Following the departure of Kwasi Kwarteng as Chancellor, the circus at Westminster has continued this week. Having been in office just 45 days, Liz Truss claimed the title of shortest tenure ever as UK prime minister by announcing her resignation on Thursday. Her successor will be elected in a Tory leadership contest, to be completed in the next week.
The market reaction was pretty muted on the resignation news, having reacted positively earlier in the week to the reversal of most of the promised ‘mini budget’ tax cuts. The new Chancellor (for now) Jeremy Hunt faces a tough challenge to restore credibility and stability.
Earnings season got up to a trot this week with a string of high-profile names updating the markets. Going into this reporting season, earnings expectations had been falling and confidence amongst investors was pretty low. So far, the data has been broadly encouraging with the majority of banks beating estimates. Consumer giants Nestle and Procter & Gamble also both beat forecasts, managing to raise prices without affecting volumes too much. This suggests that many consumers are still able to absorb higher prices in the period ahead.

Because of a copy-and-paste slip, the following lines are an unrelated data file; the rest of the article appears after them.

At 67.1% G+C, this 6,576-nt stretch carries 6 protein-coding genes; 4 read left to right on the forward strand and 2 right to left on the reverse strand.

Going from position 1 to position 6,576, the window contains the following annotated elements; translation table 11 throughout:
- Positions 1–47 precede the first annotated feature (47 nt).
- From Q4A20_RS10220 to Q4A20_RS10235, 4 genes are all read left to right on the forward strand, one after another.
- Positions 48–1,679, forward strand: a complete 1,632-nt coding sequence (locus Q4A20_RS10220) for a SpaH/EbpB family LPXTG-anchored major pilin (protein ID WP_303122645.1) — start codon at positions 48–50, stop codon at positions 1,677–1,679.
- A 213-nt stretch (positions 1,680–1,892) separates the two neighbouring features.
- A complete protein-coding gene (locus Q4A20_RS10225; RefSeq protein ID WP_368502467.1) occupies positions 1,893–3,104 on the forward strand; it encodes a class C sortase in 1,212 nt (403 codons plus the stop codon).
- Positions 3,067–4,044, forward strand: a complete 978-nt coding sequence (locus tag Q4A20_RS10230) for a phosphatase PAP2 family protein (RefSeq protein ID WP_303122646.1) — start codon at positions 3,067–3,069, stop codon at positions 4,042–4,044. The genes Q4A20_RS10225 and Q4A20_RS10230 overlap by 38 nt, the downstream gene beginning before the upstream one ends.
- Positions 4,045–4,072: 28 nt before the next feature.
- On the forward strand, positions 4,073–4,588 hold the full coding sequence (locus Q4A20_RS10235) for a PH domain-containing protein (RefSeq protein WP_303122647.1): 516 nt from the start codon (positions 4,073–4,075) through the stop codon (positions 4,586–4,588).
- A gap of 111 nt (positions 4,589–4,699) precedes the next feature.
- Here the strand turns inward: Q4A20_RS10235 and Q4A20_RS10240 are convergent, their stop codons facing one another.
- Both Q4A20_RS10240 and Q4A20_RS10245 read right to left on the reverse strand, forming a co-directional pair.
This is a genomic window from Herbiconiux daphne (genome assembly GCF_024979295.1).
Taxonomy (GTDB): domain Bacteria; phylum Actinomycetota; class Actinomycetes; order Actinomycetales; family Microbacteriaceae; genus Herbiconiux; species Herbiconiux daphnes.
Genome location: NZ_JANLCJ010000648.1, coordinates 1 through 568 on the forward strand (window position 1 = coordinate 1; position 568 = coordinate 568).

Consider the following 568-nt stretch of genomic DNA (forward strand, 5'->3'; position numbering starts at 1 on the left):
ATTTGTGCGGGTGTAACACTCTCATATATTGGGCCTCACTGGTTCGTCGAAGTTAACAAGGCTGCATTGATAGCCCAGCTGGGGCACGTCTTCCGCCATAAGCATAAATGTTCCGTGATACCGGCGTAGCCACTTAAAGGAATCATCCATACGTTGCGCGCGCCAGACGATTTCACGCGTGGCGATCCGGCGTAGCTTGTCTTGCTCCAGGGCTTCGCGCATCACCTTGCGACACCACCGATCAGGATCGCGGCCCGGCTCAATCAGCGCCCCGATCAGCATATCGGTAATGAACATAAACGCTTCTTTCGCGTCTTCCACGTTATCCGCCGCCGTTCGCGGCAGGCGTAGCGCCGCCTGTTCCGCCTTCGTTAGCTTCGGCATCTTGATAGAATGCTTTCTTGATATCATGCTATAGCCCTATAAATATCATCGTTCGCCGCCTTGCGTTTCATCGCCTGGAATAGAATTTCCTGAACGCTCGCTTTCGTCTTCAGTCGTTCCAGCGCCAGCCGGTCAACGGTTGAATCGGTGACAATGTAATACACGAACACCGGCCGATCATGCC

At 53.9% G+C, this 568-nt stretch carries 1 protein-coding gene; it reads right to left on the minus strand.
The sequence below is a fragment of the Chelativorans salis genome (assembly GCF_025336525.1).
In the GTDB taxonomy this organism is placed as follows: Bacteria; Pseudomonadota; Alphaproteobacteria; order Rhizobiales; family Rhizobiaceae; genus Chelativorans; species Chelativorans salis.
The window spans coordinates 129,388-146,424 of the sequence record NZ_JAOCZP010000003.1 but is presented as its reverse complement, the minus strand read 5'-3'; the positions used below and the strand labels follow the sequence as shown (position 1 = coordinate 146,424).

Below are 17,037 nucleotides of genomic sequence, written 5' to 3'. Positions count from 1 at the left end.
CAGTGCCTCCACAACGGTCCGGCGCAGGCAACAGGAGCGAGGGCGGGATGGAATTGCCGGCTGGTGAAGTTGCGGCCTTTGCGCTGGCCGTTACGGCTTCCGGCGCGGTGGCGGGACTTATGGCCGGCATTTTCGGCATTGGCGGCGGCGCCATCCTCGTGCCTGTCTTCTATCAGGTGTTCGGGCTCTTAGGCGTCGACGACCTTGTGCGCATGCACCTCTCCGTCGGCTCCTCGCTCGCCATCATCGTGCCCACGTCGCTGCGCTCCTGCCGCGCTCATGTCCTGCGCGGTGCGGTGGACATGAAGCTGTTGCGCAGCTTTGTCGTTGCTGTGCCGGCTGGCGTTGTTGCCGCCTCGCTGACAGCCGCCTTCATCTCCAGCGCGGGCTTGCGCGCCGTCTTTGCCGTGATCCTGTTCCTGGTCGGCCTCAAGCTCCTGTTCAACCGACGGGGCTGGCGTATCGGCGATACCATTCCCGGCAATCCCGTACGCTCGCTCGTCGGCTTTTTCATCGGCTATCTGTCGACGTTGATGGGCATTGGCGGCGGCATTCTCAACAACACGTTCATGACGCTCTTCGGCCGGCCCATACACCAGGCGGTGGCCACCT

Next week sees more of a gallop with Microsoft, Alphabet, Apple and Exxon Mobil (to name a few) due to report. Whilst the data is important, it looks backwards; what the market really wants to know is where are we going. With that in mind, it will certainly be interesting to hear from the management teams on their guidance for the period ahead.
Reading the media at present paints something akin to a doomsday picture. It could, however, be the case that conditions on the ground are not as bad as the press would suggest. With inflationary cost pressures being faced by all sectors and businesses, challenges for growing earnings are certainly present, although it might be that with expectations pretty low, there is the prospect for some positive surprises in the weeks ahead.